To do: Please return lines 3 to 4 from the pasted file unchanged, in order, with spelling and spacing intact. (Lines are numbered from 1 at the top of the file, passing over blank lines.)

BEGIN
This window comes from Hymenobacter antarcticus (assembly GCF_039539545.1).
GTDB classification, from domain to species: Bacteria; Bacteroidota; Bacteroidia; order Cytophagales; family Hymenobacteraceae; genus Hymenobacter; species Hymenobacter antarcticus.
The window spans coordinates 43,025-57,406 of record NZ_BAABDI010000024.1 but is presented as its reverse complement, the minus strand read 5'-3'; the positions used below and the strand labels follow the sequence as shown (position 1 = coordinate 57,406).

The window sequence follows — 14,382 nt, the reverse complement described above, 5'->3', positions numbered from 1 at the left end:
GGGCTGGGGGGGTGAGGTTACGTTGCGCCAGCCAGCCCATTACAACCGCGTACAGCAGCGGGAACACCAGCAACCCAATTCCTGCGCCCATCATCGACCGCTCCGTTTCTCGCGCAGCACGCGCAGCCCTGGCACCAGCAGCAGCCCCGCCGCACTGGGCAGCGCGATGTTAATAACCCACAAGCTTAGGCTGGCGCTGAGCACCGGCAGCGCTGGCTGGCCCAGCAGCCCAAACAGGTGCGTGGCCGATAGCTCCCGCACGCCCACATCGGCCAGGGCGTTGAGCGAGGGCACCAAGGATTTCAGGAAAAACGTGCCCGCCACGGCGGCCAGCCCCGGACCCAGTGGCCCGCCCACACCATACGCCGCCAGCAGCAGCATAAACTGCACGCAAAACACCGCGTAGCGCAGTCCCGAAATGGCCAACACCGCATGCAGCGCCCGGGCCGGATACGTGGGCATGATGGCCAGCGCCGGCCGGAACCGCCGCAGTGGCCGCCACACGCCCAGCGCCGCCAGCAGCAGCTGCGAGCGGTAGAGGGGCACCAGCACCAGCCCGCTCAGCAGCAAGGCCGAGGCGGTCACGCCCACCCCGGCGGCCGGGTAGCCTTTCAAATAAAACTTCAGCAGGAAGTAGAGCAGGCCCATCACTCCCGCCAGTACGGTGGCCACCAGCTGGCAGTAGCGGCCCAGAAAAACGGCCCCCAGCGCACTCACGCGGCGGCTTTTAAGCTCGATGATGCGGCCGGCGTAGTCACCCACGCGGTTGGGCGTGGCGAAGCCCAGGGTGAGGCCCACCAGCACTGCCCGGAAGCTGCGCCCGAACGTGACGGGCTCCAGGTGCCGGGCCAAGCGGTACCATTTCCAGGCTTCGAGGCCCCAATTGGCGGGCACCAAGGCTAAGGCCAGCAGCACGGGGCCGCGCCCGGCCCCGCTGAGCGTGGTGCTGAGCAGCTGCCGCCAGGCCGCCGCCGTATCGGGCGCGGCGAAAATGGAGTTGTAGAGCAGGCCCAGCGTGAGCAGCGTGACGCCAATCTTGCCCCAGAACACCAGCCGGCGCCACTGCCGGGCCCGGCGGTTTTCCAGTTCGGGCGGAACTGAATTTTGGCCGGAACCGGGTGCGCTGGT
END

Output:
The window spans coordinates 43,025-57,406 of record NZ_BAABDI010000024.1 but is presented as its reverse complement, the minus strand read 5'-3'; the positions used below and the strand labels follow the sequence as shown (position 1 = coordinate 57,406).

The window sequence follows — 14,382 nt, the reverse complement described above, 5'->3', positions numbered from 1 at the left end: